Several Internet companies have struck an agreement with the U.S. government to release limited information about the number of surveillance requests they received.
Facebook became the first to release aggregate numbers of requests, saying in a blog post that it received between 9,000 and 10,000 requests for user data in the second half of 2012, covering 18,000 to 19,000 of its users' accounts.
Microsoft said it received between 6,000 and 7,000 requests during the same period, affecting between 31,000 and 32,000 consumer accounts.
The number include requests from state and local governments, as well as those from the National Security Agency.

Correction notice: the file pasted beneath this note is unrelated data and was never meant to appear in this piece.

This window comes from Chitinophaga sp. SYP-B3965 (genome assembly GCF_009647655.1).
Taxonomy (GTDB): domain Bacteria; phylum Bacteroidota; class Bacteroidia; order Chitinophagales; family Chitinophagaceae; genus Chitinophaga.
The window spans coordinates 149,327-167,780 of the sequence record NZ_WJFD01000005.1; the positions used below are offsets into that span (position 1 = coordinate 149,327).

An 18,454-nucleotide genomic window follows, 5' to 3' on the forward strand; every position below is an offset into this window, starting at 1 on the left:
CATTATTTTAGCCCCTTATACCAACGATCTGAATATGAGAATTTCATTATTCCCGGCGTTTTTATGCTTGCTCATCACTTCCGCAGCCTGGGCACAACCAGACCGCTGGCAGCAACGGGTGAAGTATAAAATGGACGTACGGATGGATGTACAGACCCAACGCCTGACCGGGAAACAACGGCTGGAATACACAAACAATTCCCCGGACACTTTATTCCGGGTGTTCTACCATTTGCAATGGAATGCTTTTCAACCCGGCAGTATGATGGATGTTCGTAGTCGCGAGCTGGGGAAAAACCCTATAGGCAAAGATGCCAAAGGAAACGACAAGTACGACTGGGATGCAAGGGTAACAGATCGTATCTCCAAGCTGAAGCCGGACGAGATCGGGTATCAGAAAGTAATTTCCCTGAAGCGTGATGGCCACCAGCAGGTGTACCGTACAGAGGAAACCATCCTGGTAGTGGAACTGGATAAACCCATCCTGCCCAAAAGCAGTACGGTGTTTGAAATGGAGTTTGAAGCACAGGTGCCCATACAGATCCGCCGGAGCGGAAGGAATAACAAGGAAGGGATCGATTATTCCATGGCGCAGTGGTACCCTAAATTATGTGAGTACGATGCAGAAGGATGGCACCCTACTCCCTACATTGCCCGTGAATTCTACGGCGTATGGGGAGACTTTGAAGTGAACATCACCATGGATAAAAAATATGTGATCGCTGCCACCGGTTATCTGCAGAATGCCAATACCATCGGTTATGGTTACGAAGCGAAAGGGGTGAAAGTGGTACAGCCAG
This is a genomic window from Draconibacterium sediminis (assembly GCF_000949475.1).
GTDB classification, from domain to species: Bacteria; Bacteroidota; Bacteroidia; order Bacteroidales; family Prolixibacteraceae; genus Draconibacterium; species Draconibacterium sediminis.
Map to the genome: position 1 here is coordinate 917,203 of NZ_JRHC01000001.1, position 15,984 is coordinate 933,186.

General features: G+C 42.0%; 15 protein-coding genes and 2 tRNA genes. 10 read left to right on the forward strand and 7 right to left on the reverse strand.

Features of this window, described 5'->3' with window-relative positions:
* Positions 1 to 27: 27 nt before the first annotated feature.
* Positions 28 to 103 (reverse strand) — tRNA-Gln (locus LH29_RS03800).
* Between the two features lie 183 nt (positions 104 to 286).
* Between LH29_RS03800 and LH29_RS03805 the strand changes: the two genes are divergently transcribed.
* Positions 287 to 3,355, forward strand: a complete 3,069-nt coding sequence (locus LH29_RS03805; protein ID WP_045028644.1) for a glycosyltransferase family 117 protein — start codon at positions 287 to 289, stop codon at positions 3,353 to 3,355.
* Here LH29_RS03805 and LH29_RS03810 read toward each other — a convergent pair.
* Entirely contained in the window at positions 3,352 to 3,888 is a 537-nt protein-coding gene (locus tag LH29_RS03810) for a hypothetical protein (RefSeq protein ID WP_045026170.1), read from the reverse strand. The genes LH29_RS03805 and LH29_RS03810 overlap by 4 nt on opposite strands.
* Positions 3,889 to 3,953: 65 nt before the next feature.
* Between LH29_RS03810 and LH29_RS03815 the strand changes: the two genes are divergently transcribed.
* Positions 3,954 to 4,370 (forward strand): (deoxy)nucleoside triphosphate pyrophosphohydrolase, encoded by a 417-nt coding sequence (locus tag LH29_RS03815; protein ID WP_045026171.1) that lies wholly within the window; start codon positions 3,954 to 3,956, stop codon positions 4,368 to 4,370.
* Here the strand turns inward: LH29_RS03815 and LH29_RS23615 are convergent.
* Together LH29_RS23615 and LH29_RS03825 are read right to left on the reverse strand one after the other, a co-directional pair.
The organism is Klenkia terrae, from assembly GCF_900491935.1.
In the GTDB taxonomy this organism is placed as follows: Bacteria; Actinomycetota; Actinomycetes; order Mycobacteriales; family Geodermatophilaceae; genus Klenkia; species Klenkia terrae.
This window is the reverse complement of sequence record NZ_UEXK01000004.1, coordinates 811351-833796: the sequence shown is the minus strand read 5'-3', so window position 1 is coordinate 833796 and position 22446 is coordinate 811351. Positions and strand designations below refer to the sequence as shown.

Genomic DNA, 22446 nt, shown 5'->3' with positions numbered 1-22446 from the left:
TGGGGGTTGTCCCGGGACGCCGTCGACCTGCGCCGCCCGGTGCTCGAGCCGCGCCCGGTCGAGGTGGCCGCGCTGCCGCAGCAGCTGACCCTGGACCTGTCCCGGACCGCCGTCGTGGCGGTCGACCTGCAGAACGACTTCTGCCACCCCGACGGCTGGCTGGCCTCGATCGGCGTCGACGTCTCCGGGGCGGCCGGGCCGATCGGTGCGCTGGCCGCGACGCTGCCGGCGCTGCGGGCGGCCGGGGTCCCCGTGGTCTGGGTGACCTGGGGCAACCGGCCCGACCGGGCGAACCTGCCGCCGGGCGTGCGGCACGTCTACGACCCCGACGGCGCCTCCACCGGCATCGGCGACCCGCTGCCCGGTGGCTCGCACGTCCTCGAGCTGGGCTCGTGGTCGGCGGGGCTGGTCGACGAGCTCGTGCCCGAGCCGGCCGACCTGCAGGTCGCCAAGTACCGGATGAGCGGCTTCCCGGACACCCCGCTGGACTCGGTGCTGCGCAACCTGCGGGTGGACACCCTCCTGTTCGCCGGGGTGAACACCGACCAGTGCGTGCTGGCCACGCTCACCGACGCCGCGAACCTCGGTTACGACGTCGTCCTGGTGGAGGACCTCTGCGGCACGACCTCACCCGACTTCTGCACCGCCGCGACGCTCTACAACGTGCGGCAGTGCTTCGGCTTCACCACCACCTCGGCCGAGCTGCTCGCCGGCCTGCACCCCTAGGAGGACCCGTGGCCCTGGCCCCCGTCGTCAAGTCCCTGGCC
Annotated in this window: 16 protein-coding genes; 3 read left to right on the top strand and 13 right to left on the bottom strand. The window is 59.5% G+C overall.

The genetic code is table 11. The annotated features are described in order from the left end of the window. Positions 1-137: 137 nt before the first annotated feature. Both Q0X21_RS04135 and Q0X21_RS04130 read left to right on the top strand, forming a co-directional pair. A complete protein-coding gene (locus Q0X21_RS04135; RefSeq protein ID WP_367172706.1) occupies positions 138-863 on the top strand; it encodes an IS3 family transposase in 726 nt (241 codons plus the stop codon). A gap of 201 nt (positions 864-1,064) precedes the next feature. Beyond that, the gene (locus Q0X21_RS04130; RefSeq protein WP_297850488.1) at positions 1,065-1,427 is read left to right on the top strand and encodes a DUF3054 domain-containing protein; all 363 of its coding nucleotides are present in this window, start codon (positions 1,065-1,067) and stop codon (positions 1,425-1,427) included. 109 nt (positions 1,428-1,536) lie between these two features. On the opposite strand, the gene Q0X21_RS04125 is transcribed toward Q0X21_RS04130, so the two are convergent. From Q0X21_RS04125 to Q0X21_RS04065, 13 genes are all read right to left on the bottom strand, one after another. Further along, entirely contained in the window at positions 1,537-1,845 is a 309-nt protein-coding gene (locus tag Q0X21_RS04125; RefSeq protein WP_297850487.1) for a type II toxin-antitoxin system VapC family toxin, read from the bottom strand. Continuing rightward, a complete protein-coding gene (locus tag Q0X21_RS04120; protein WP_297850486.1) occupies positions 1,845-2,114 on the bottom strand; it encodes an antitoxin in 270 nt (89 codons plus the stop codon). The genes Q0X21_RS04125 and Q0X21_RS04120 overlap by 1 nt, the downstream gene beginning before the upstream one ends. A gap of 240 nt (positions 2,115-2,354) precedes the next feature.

The companies, which also include Apple, Google and Yahoo, have denied claims the NSA could directly access their servers.
They are are pressuring the Obama administration to further loosen its legal gag preventing them from releasing information about the government surveillance orders.
The companies are seeking to distance themselves from the Internet dragnet code-named "PRISM'' revealed in leaks last week.
U.S. authorities have said the program helped prevent terror attacks.